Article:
FAST UPDATE: Today in Federal Court the Sheldon (USFWS) horse TRO was heard. The Judge has denied initial TRO, however she set a rapid schedule to amend the Motion on the APA issues (the issues surrounding the use of J&S and protections against slaughter for Sheldon horses) with briefs due on Monday. The Court also set an evidentiary hearing on issues surrounding First Amendment violations on October 10th.
Sheldon argued that there is “no proof” of any horses that J&S went to slaughter. That is simply not the truth and we will have another opportunity to show the Judge the evidence in a new brief. (And that even if they did we must show law was violated).
We will also will have another opportunity to show the historic significance and public interest. At this writing more than 84 wild horse organizations have signed a letter that will be presented with the brief on Monday.
In the interim Wild Horse Education has presented an alternative plan for disposition of the horses that Sheldon intends to ship to a contractor that failed to provide accurate records, animals remain unaccounted for, animals declined in health under their care and proof exists that horses went to auction. Wild Horse Education proposed to take the horses. We have given Sheldon an alternative.
A proposed observation of horses in holding has still not occurred. Sheldon has not announced a date.
With a government shut down threatened we are unclear how this will effect the movement on issues surrounding these American Icons, our “war horses.”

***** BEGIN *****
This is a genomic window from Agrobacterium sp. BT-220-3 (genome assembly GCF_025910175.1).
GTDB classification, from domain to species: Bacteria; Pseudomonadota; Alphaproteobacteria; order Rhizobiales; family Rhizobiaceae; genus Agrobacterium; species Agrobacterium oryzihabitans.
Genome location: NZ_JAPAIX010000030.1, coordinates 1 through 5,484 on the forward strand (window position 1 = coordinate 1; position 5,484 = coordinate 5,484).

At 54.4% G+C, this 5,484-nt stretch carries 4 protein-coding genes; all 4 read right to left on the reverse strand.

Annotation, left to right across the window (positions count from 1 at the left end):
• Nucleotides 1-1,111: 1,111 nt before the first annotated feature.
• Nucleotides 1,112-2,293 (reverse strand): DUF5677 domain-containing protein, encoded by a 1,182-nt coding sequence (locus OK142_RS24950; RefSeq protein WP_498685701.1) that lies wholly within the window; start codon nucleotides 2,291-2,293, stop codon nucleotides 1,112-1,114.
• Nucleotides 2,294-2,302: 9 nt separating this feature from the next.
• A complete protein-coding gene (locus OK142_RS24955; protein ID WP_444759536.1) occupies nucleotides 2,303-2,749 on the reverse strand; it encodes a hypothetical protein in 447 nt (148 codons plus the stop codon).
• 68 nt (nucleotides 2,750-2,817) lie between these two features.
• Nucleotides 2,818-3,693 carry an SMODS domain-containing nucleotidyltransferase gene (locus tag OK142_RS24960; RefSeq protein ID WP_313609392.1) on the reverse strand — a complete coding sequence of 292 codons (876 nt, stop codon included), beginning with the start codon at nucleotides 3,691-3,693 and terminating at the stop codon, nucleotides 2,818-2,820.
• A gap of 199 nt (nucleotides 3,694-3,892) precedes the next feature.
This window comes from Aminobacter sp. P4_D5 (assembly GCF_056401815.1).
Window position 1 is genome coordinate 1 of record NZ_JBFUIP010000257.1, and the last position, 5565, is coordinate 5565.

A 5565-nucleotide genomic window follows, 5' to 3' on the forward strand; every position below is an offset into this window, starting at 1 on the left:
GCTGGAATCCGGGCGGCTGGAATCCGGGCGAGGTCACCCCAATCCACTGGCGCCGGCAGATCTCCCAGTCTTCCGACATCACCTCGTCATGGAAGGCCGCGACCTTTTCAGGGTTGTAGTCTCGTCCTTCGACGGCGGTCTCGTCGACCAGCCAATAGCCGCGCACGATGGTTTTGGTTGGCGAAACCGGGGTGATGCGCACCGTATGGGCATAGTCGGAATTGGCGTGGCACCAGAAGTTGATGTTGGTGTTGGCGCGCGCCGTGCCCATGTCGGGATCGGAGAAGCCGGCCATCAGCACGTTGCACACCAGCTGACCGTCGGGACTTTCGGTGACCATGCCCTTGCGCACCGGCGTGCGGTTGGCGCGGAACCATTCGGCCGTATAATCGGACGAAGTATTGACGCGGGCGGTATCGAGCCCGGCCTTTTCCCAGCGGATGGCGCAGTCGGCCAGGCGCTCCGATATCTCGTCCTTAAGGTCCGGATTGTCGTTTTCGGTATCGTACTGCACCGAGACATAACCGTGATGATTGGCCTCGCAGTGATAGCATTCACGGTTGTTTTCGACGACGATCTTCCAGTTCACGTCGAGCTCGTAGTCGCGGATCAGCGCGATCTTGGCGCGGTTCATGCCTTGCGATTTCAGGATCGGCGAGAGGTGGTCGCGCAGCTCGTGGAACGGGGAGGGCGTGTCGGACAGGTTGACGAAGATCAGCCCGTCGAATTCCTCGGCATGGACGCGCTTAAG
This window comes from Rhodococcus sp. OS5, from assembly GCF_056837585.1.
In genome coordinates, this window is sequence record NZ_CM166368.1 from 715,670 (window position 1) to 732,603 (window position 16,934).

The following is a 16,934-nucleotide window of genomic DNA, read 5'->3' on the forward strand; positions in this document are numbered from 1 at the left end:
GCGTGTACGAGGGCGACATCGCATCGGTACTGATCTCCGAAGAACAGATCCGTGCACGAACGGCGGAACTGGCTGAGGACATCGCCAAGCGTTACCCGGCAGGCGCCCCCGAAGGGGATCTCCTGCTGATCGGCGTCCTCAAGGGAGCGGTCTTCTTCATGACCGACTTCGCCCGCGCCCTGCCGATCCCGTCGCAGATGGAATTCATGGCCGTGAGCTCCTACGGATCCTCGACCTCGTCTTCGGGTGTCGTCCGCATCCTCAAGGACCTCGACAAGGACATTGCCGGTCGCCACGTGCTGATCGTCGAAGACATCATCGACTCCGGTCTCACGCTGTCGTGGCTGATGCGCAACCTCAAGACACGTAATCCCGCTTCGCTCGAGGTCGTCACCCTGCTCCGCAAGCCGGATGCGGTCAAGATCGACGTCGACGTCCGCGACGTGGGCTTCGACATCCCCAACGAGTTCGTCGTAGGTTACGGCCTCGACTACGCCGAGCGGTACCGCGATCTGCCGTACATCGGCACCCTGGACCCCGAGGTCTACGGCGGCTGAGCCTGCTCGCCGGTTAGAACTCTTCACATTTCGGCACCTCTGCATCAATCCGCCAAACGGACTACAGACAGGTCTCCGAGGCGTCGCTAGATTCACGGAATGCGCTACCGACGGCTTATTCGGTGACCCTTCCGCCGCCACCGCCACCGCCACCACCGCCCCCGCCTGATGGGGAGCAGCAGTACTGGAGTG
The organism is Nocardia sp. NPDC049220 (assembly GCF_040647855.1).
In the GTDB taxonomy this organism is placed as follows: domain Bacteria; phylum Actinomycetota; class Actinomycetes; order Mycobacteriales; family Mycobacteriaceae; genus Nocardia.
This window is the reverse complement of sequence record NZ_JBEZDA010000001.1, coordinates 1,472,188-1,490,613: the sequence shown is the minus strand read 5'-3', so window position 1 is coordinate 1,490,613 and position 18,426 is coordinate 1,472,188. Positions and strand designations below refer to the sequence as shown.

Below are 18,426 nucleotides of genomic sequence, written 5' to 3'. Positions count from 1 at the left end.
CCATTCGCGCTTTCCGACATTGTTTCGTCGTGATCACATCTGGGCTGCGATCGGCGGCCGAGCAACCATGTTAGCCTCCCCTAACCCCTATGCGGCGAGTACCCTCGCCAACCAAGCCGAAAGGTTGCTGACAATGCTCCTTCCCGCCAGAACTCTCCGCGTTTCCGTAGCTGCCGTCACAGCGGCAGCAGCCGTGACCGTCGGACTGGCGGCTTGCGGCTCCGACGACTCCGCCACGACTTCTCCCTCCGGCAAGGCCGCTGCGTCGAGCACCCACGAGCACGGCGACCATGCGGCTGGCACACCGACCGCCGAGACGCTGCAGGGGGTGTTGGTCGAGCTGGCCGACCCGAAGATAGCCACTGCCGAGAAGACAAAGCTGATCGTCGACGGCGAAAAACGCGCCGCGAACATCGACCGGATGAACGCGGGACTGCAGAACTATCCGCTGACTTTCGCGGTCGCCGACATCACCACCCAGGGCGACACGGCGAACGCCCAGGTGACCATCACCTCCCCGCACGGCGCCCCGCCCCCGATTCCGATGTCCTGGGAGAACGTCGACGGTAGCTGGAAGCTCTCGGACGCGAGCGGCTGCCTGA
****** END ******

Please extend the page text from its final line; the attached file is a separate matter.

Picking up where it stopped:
We will update as soon as we have news.
Yes… AP published this article and people are seeing the worst of it. Read the article…. we have to work all weekend, briefs due Monday. We are not “over” yet. These are America’s war horses and we do not accept current plans of the Refuge.
Please leave comments on the local link for the article: http://www.rgj.com/viewart/20130927/NEWS/309270051/Update-Sale-wild-horses-from-Nevada-wildlife-refuge-moves-ahead
RENO, Nev. (AP) — The U.S. government can proceed with plans to sell more than 400 mustangs gathered at a national wildlife refuge to a private contractor that critics say has a history of reselling them for slaughter, a federal judge ruled Friday.
U.S. District Judge Miranda Du refused to grant an emergency order blocking the sale because she said theU.S. Fish and Wildlife Service has tightened restrictions on the Mississippi contractor, which has been unable to account for the current whereabouts of more than half of the 262 horses it has purchased from the agency since 2010.
However, Du said she’ll give horse advocates another chance next week to prove why the horses from the Sheldon National Wildlife Refuge on the Nevada-Oregon line are of historical and cultural significance and deserve the same protection as those managed by the Bureau of Land Management.
She also set a hearing for Oct. 10 for advocates to argue why they think their First Amendment rights have been violated by restrictions the Fish and Wildlife Service has placed on public access to the holding facility where the animals have been stored since being rounded up earlier this month.
Du said advocates can file a new brief Monday, but she won’t in the meantime prevent the agency from moving forward with next week’s planned shipment of horses to contractors, including J&S Associates of Pelahatchie, Miss.
“The government can start that process,” Du said, adding that she believes agency officials have screened potential adopters and “have made reasonable efforts to prevent horses from going to slaughter.”